Tuesday, April 18, 2017

Ice Out

Ice out in Lake Wicwas was declared at 2:55 pm today, April 18th.  The last of the ice from the lake had blown into the boat ramp and was still there at 11:00 this morning but was gone by 2:55 in the afternoon.
Last of the ice at 11:00 am

Sunday, April 16, 2017

April 16, 2017

Happy Easter!
Easter Morning at Lake Wicwas
Yes, with warm weather this week, real signs of spring are visible around the lake.  The ice on Wicwas still has a ways to go, but it is opening up good size gaps around the shore now and the surface is getting that translucent blue appearance indicating the end is near.
Saturday at the boat ramp

That's what a couple of days in the 80s will do for us - in addition to a good attitude adjustment!

When that warm humid air descended on the frozen lake it formed wisps of fog that blew across the ice.

Then as the wind shifted to the north in the late afternoon, blowing in colder air to attack the moist air from both sides, the fog turned dense.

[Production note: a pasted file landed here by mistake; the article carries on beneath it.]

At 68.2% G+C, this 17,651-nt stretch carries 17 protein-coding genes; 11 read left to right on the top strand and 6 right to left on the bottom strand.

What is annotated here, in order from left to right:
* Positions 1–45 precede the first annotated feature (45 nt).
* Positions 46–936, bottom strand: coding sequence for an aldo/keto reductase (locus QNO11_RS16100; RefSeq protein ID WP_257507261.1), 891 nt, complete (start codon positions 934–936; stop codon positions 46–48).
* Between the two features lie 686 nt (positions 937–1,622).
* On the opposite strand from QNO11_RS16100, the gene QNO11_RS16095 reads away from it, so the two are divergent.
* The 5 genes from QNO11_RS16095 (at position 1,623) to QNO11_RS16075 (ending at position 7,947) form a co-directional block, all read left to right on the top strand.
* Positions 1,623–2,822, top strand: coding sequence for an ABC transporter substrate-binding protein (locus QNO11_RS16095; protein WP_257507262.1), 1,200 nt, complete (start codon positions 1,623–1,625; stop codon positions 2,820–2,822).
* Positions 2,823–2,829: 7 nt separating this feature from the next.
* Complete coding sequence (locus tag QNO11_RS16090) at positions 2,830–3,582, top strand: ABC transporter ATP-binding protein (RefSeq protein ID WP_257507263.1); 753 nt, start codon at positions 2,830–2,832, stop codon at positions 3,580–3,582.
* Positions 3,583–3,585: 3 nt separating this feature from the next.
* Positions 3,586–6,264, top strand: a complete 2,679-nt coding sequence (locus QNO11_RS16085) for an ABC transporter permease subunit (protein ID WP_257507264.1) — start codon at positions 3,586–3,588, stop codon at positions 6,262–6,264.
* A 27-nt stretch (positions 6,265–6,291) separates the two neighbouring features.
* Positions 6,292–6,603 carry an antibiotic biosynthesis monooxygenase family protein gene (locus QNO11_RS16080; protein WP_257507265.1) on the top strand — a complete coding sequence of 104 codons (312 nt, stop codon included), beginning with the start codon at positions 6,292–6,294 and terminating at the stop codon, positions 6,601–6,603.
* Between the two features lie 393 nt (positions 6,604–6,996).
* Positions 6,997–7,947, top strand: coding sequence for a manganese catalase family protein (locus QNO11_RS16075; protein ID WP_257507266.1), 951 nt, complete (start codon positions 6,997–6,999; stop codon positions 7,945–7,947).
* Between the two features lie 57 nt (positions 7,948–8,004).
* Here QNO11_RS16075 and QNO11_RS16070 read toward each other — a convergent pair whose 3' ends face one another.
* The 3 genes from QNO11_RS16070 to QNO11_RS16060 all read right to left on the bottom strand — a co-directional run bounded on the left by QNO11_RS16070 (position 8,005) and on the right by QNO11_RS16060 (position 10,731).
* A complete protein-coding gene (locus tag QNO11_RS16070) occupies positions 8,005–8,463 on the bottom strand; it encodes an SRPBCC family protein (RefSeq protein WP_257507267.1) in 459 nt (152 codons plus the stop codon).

By evening the fog was dissipating just enough to provide an eerie sky and an orange sunset.
Mysterious Evening.  Photo credit: Sue DeMund Mangers

We lost a good foot of snow pack in two days, revealing the first signs of color in a long time.
Partridge Berries revealed in time for Easter
Though there is still snow to be found in cool, shaded areas.
Plenty of snow around on Saturday
On any walk now the air is filled with the song of birds praising the spring warmth - and attracting mates.  The pretty call of the Song Sparrow can be heard everywhere;  you can listen to it here.

They aren't as well camouflaged when they sit on the snow.